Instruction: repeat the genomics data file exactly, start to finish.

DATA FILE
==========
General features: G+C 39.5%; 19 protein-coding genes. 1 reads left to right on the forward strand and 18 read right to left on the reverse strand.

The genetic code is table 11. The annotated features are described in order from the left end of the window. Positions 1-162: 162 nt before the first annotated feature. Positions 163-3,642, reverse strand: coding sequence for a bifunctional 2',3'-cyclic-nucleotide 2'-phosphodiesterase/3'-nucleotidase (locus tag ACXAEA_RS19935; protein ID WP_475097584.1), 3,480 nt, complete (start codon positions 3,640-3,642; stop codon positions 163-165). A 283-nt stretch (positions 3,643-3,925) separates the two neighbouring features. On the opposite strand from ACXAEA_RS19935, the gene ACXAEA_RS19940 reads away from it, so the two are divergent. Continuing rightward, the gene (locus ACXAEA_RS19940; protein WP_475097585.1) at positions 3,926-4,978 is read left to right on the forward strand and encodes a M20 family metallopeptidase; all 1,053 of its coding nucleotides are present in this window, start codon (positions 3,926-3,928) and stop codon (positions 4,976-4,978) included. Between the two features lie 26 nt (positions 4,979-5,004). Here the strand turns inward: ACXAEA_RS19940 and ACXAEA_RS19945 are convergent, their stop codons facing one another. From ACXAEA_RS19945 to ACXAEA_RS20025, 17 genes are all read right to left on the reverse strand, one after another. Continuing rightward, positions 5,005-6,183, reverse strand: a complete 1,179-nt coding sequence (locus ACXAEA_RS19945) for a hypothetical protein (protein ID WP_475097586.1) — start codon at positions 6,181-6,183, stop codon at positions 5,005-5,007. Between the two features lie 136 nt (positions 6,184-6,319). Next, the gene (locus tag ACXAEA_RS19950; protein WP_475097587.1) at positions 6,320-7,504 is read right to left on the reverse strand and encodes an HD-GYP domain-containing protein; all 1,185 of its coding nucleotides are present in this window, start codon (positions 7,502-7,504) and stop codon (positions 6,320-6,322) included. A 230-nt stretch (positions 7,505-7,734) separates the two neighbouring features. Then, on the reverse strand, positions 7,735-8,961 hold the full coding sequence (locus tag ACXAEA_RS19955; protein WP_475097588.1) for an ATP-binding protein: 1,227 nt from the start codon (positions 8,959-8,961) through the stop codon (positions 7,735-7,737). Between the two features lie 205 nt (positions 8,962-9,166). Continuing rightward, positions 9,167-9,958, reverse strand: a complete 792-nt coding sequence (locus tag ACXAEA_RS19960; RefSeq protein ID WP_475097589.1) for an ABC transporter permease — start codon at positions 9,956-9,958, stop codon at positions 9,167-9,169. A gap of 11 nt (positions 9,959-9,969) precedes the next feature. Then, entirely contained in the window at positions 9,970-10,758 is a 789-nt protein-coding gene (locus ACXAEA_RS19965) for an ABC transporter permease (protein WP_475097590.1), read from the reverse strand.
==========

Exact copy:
General features: G+C 39.5%; 19 protein-coding genes. 1 reads left to right on the forward strand and 18 read right to left on the reverse strand.

The genetic code is table 11. The annotated features are described in order from the left end of the window. Positions 1-162: 162 nt before the first annotated feature. Positions 163-3,642, reverse strand: coding sequence for a bifunctional 2',3'-cyclic-nucleotide 2'-phosphodiesterase/3'-nucleotidase (locus tag ACXAEA_RS19935; protein ID WP_475097584.1), 3,480 nt, complete (start codon positions 3,640-3,642; stop codon positions 163-165). A 283-nt stretch (positions 3,643-3,925) separates the two neighbouring features. On the opposite strand from ACXAEA_RS19935, the gene ACXAEA_RS19940 reads away from it, so the two are divergent. Continuing rightward, the gene (locus ACXAEA_RS19940; protein WP_475097585.1) at positions 3,926-4,978 is read left to right on the forward strand and encodes a M20 family metallopeptidase; all 1,053 of its coding nucleotides are present in this window, start codon (positions 3,926-3,928) and stop codon (positions 4,976-4,978) included. Between the two features lie 26 nt (positions 4,979-5,004). Here the strand turns inward: ACXAEA_RS19940 and ACXAEA_RS19945 are convergent, their stop codons facing one another. From ACXAEA_RS19945 to ACXAEA_RS20025, 17 genes are all read right to left on the reverse strand, one after another. Continuing rightward, positions 5,005-6,183, reverse strand: a complete 1,179-nt coding sequence (locus ACXAEA_RS19945) for a hypothetical protein (protein ID WP_475097586.1) — start codon at positions 6,181-6,183, stop codon at positions 5,005-5,007. Between the two features lie 136 nt (positions 6,184-6,319). Next, the gene (locus tag ACXAEA_RS19950; protein WP_475097587.1) at positions 6,320-7,504 is read right to left on the reverse strand and encodes an HD-GYP domain-containing protein; all 1,185 of its coding nucleotides are present in this window, start codon (positions 7,502-7,504) and stop codon (positions 6,320-6,322) included. A 230-nt stretch (positions 7,505-7,734) separates the two neighbouring features. Then, on the reverse strand, positions 7,735-8,961 hold the full coding sequence (locus tag ACXAEA_RS19955; protein WP_475097588.1) for an ATP-binding protein: 1,227 nt from the start codon (positions 8,959-8,961) through the stop codon (positions 7,735-7,737). Between the two features lie 205 nt (positions 8,962-9,166). Continuing rightward, positions 9,167-9,958, reverse strand: a complete 792-nt coding sequence (locus tag ACXAEA_RS19960; RefSeq protein ID WP_475097589.1) for an ABC transporter permease — start codon at positions 9,956-9,958, stop codon at positions 9,167-9,169. A gap of 11 nt (positions 9,959-9,969) precedes the next feature. Then, entirely contained in the window at positions 9,970-10,758 is a 789-nt protein-coding gene (locus ACXAEA_RS19965) for an ABC transporter permease (protein WP_475097590.1), read from the reverse strand.